He could have, but it would not have been good for him.
In these days, divorce was possible, but it was difficult. If his wife could prove he had been having an affair, she could have divorced him. For him to divorce her, he would have had to find some kind of grounds for it (there was none of the "no-fault" divorce that we have now).
But if FDR had gotten divorced, I would say that his political career would have been pretty much dead. People in those days were much less forgiving of things like that and they would have thought that his (presumably) bad character would have made him a poor choice for office.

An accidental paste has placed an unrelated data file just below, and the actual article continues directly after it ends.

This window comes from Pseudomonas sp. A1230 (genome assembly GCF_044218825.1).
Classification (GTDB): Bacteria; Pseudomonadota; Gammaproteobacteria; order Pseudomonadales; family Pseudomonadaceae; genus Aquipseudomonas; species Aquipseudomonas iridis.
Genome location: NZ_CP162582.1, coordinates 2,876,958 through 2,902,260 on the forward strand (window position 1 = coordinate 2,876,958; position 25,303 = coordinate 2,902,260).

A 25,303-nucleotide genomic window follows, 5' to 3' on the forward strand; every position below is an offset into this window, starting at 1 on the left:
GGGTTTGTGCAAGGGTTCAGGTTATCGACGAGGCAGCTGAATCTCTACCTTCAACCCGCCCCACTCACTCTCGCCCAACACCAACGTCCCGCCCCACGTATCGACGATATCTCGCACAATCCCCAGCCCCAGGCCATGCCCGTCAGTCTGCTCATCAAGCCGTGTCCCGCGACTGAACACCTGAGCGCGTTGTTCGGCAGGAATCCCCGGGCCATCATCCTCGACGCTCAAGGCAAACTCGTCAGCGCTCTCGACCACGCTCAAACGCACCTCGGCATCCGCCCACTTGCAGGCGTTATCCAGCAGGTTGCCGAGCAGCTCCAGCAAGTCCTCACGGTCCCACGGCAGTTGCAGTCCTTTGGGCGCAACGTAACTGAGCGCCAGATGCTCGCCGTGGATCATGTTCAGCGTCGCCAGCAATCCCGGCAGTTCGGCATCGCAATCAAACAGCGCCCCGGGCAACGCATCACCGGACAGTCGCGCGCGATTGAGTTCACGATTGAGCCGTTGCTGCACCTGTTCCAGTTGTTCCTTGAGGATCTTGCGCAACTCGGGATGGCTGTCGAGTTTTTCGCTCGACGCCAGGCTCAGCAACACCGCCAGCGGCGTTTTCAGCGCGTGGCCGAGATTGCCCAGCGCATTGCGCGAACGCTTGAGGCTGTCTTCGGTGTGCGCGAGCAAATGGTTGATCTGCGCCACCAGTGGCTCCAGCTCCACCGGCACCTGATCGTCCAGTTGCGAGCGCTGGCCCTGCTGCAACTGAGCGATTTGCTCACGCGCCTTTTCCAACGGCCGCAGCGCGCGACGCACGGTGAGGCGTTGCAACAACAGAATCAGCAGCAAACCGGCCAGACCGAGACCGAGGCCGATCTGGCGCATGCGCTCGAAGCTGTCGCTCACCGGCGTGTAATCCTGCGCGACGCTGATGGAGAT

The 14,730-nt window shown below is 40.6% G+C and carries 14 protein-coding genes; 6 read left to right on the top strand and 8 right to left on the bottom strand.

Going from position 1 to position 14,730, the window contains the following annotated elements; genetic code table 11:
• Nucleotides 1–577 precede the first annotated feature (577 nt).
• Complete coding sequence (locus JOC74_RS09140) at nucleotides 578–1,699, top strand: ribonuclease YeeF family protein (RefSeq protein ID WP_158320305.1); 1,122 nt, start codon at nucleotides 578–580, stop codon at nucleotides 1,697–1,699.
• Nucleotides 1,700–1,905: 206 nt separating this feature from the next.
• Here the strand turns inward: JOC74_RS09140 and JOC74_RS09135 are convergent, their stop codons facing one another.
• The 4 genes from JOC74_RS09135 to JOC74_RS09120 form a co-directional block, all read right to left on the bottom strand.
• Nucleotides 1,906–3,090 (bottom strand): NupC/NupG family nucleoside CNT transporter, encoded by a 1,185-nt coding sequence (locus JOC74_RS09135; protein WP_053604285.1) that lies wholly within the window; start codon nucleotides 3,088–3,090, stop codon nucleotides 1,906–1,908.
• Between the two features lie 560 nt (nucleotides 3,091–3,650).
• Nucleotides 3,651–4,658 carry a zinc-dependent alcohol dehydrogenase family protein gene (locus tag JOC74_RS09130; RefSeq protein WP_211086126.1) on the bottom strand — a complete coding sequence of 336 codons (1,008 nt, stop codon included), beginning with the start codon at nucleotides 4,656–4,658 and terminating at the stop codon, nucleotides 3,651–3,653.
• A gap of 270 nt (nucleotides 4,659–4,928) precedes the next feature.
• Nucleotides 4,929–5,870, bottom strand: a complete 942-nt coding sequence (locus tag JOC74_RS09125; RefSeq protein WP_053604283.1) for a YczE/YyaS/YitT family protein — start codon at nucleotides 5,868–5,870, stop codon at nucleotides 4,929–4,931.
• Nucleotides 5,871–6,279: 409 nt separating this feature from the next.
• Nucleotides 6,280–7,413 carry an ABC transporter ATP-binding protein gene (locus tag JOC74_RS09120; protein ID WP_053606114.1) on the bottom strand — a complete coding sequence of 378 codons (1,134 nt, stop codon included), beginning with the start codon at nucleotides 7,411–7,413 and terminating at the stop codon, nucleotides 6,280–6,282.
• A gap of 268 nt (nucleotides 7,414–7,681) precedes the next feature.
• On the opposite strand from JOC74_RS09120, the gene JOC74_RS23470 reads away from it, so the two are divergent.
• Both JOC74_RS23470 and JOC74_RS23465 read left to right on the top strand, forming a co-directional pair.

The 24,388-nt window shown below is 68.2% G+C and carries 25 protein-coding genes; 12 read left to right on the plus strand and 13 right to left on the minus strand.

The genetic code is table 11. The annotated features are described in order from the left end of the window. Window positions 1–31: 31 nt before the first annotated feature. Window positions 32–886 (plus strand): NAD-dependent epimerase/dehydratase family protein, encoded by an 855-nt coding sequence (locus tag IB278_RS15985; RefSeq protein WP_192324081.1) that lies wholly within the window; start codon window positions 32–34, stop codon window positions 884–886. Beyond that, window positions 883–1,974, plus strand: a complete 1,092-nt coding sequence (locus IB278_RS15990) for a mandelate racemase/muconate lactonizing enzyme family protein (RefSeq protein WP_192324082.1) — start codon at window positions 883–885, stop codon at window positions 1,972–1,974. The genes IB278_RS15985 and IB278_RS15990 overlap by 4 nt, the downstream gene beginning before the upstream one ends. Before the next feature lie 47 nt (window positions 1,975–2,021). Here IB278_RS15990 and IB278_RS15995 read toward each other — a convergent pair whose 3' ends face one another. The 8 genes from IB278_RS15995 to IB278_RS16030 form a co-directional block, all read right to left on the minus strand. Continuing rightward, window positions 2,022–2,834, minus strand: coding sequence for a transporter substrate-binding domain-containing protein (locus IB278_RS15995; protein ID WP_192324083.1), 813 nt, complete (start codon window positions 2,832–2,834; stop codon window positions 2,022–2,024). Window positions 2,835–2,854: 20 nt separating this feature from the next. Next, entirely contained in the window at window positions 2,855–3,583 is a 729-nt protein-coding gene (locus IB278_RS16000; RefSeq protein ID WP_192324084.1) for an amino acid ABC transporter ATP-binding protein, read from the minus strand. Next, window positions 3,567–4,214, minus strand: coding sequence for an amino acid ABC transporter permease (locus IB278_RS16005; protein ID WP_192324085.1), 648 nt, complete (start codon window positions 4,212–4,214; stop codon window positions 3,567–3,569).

President Franklin D. Roosevelt, the creator of the New Deal, would have been ruined politically if his wife Eleanor had sued for divorce because of his love affair with Lucy Mercer. One of the causes for which Adlai Stevenson was not elected president in 1952 (and 1956) was that he had been divorced. It was not until 1980 that a divorced person was elected President of the United States. So, in 1904, divorce was unusual. People mostly were consigned to the private unhappiness of bad marriages in preference to public divorce.